Nurse sentenced to three years probation for fatal drug error: Shot

RaDonda Vaught heard a statement about the effects of hunting during his execution in Nashville. He was convicted in March of criminal negligence murder and a disabled adult for serious negligence because he mistakenly administered the wrong medication.

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RaDonda Vaught heard a statement about the effects of hunting during his execution in Nashville. He was convicted in March of criminal negligence murder and a disabled adult for serious negligence because he mistakenly administered the wrong medication.

Nicole Hester / AP

RaDonda Vaught, a former Tennessee nurse convicted of two counts of a felony drug overdose, whose trial has become a rallying cry for nurses for fear of criminalizing a medical error, should not spend any time in prison.

Davidson County Criminal Court Judge Jennifer Smith on Friday granted Bhat a judicial diversion, meaning he would be convicted if he completes a three-year trial.

Smith said the Murphy family had suffered a “terrible loss” and that “what is happening here today cannot reduce this loss.”

“Miss Watt is well aware of the seriousness of the crime,” Smith said. “He credibly expressed remorse in this courtroom.”

The judge noted that Vaught had no criminal record, was removed from the healthcare setting and would never practice nursing again. The judge added: “It was a terrible, horrible mistake and it had consequences for the accused.”

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As the sentence read, cheers erupted from the crowd of hundreds of purple-clad protesters who had gathered outside the courthouse to oppose the VAT trial.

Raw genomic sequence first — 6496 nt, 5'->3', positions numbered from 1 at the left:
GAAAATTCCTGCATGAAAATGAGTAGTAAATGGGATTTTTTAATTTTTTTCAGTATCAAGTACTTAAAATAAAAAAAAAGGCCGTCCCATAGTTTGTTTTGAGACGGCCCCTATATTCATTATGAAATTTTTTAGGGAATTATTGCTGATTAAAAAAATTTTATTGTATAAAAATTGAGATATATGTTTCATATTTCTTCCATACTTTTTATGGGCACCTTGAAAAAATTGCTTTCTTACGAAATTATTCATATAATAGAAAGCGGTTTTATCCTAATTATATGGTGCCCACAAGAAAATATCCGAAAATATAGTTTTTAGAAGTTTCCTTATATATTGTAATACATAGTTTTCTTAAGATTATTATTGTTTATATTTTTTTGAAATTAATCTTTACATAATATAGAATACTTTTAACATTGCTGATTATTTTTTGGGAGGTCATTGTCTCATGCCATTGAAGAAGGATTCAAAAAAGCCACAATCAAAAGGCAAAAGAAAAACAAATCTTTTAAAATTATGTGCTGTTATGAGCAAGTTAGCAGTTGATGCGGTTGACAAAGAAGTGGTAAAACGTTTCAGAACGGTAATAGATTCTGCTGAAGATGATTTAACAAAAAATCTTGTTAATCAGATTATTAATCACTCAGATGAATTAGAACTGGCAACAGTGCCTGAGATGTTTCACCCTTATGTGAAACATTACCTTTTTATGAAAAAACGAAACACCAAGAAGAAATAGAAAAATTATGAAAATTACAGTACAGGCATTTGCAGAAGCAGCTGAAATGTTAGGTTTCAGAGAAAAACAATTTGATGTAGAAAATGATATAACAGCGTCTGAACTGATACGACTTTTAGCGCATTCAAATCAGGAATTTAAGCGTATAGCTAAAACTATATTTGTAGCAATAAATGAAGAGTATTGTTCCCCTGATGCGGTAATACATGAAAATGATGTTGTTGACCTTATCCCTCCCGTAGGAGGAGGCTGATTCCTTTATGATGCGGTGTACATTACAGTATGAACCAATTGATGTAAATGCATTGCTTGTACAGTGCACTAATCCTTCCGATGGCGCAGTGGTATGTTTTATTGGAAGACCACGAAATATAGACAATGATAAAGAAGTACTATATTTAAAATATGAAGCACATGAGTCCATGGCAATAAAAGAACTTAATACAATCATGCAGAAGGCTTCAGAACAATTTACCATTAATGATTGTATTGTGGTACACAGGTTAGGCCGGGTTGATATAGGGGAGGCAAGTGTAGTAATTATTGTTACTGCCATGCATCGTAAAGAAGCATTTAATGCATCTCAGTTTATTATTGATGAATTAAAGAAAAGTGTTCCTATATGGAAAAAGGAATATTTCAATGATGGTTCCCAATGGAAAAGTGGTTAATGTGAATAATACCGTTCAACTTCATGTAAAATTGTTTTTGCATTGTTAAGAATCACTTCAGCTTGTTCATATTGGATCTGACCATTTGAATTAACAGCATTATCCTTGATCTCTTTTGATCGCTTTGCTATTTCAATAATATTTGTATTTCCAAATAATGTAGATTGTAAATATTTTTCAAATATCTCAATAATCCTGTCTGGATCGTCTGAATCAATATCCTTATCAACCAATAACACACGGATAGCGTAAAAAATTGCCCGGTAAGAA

Vaught, 38, a former nurse at Vanderbilt University Medical Center in Nashville, faces up to eight years in prison. In March, he was convicted of criminal negligence for the 2017 death of 75-year-old patient Charlene Murphy and extreme negligence of disabled adults. Murphy was given Versed, a sedative, but Vaught inadvertently gave him a deadly dose of a powerful paralytic vecuronium.

Charlene Murphy’s son, Michael Murphy, testified at Friday’s sentencing hearing that his family was devastated by the sudden death of their mother. He was a “very forgiving person” who did not want Bhatt to stay in prison, he said, but his widowed father wanted Bhatt to receive “maximum punishment”.

“My dad suffers from this every day,” said Michael Murphy. He goes to the cemetery three to four times a week and sits there crying.

Vaught’s case stands because medical malpractice – even fatalities – is usually covered by the state medical board and the case is almost never handled in a criminal court.

The Davidson County District Attorney’s Office, which did not advocate for a specific sentence or oppose the trial, described Bhat’s case as an indictment of a careless nurse, not the entire nursing profession. Prosecutors argued in court that Vaught ignored multiple warning signs when he took the wrong drug, including Versace, a liquid, and Vecuronium, a powder, but failed to notice it.

Vaught admits his error after the mix-up was discovered, and his defense focuses primarily on the argument that an honest mistake should not be called a crime.

During Friday’s hearing, Bhatt said he had been changed forever by Murphy’s death and was “open and honest” about his mistakes in trying to prevent future mistakes by other nurses. Vaught added that there was no public interest in sentencing her to prison because she probably could not commit the crime again after her nursing license was revoked.

“I’ve lost a lot more than just my nursing license and my career. I’ll never be the same person,” Bhatt said, his voice trembling as he began to cry. “When Mrs. Murphy died, part of me died with her.”